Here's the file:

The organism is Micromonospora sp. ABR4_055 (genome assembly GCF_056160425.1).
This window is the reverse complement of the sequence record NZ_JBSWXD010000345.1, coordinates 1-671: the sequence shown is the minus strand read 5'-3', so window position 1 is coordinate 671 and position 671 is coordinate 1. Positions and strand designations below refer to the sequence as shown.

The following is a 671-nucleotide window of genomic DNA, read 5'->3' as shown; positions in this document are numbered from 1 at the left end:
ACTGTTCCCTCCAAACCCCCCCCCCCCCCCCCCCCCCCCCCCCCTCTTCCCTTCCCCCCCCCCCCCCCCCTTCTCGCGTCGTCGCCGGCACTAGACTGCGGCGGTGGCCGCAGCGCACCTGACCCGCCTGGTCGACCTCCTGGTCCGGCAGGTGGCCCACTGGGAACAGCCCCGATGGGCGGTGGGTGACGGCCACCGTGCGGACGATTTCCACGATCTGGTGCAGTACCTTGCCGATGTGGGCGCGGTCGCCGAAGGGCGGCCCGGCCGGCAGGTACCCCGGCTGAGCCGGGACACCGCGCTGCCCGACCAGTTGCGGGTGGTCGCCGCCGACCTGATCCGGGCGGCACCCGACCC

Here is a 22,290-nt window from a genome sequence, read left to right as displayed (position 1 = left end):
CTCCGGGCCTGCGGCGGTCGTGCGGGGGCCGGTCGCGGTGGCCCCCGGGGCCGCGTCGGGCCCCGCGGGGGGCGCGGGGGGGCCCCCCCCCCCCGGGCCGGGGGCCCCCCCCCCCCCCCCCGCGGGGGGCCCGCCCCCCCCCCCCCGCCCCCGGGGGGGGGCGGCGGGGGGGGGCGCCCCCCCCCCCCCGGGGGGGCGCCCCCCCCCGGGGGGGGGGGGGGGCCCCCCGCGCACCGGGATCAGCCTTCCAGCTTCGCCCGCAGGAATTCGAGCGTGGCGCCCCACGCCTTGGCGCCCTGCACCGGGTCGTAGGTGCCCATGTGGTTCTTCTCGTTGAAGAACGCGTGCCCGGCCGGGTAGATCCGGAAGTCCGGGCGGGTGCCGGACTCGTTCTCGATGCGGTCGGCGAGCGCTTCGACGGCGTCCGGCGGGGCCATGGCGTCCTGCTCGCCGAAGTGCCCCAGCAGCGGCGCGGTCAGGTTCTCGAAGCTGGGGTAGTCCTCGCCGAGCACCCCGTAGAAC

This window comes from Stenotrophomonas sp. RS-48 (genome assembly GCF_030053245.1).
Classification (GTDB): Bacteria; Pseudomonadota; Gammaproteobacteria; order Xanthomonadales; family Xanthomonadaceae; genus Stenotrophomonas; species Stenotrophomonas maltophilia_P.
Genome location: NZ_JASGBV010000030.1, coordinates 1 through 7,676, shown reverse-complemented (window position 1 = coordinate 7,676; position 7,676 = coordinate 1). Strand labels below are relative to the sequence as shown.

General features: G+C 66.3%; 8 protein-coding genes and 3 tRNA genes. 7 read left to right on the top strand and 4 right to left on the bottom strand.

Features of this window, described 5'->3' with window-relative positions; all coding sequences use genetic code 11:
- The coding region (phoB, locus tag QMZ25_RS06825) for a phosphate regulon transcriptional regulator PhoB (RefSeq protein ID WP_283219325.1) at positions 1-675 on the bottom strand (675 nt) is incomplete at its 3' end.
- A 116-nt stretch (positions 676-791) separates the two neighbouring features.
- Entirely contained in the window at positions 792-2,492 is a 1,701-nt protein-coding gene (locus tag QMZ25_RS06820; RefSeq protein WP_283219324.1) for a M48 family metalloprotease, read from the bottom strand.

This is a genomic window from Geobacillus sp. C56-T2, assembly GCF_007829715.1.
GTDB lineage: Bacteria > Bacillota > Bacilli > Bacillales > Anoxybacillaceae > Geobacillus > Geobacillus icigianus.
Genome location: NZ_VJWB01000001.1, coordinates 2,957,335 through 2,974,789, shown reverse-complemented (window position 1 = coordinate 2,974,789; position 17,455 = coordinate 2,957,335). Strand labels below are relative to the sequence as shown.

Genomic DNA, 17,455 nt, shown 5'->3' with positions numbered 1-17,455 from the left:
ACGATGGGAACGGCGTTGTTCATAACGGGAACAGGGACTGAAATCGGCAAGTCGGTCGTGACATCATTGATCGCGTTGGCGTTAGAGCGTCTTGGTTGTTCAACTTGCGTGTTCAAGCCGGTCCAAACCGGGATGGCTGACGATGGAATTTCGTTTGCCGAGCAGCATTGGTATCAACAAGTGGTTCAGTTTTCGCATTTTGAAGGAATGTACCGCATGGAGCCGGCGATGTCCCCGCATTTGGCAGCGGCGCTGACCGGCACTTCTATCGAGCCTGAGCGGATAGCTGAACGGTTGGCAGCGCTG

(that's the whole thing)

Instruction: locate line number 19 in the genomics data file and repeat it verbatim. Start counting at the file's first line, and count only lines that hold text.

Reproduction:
ACGATGGGAACGGCGTTGTTCATAACGGGAACAGGGACTGAAATCGGCAAGTCGGTCGTGACATCATTGATCGCGTTGGCGTTAGAGCGTCTTGGTTGTTCAACTTGCGTGTTCAAGCCGGTCCAAACCGGGATGGCTGACGATGGAATTTCGTTTGCCGAGCAGCATTGGTATCAACAAGTGGTTCAGTTTTCGCATTTTGAAGGAATGTACCGCATGGAGCCGGCGATGTCCCCGCATTTGGCAGCGGCGCTGACCGGCACTTCTATCGAGCCTGAGCGGATAGCTGAACGGTTGGCAGCGCTG